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Transient Synovitis Hip

Transient synovitis of the hip (also called “irritable hip” or “toxic synovitis”) is a common cause of sudden-onset hip pain and limpin​g in young children. Transient synovitis is an irritation of the lining of the hip and generally occurs in children between three and 12 years old.


The exact cause is unknown. Many children develop transient synovitis following an infection with a virus (such as a cold), so one th​eory is that the condition is caused by a virus.


Children with transient synovitis generally repor​t pain in one hip or leg and either limp or refuse to walk. Some children with transient synovitis have a low-grade fever.


Children with hip pain, leg pain, limping and/or refusal to walk should be evaluated by a physician right away. The physician will examine the back and legs to determine the cause of pain. Children with transient synovitis genera​lly can’t move their hip as well on the affected side. Diagnostic tests such as x-rays and ultrasound, as well as blood tests, are used to look for more serious conditions, like infection due to bacteria in the joint or bones and childhood forms of arthritis.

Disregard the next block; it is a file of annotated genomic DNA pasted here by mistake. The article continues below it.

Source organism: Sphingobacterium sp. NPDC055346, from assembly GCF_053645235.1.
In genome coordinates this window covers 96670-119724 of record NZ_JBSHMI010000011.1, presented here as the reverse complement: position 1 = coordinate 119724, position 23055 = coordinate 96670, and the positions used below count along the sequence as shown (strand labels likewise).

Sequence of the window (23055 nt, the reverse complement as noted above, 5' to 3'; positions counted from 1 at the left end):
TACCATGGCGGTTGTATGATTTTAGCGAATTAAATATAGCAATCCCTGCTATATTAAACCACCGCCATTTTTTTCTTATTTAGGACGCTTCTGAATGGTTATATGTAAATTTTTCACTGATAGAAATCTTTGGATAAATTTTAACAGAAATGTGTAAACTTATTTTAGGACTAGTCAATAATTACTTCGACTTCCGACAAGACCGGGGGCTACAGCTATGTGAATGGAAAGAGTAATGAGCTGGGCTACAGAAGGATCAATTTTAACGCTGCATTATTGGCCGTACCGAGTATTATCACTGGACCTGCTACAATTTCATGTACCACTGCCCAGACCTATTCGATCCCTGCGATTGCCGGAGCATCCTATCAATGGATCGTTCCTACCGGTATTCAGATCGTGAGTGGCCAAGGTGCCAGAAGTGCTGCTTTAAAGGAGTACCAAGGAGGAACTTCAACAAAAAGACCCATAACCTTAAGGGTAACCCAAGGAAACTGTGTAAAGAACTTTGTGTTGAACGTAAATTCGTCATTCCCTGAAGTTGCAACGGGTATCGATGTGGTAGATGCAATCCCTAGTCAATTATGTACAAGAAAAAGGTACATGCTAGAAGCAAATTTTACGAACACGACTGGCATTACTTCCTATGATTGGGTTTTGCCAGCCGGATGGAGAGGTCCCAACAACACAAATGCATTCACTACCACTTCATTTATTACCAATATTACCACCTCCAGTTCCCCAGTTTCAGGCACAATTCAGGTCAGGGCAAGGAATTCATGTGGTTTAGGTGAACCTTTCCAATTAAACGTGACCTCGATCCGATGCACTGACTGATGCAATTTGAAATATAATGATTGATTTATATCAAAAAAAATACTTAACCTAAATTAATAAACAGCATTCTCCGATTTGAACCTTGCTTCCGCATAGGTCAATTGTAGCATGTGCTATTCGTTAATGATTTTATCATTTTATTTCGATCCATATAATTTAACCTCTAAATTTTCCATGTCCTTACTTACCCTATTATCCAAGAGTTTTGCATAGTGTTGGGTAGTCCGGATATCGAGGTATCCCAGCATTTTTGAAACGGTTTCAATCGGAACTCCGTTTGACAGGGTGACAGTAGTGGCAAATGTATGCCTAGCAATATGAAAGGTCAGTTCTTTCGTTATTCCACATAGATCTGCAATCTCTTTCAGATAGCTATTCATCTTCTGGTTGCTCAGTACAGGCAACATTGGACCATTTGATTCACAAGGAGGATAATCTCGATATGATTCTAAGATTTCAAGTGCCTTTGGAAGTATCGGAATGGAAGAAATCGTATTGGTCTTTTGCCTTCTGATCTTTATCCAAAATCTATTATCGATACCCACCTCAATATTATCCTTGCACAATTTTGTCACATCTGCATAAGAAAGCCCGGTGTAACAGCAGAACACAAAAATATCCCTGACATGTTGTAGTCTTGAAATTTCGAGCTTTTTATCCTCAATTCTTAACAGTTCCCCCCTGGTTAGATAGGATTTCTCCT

For children with severe pain, fever or other concerning symptoms, it may be necessary to take fluid from the joint with a needle.​ The hospital laboratory can analyze this fluid to determine if bacteria or lots of white blood cells (the cells which fight infection) are present.


Irritable hip is a condition which gets better without treatment, usually within five to seven days; however symptoms last several weeks in some children. Anti-inflammatory medications such as ibuprofen may help decrease pain and shorten the length of symptoms. Children should be brought to see a doctor right away if symptoms worsen to rule out other conditions. 

Children with transient synovitis of the hip are treated by specialists in our Institute for Sports Medicine and the Division of Orthopaedic Surgery.

Long​-term Effects

Children occasionally have recurrent episodes of transient synovitis.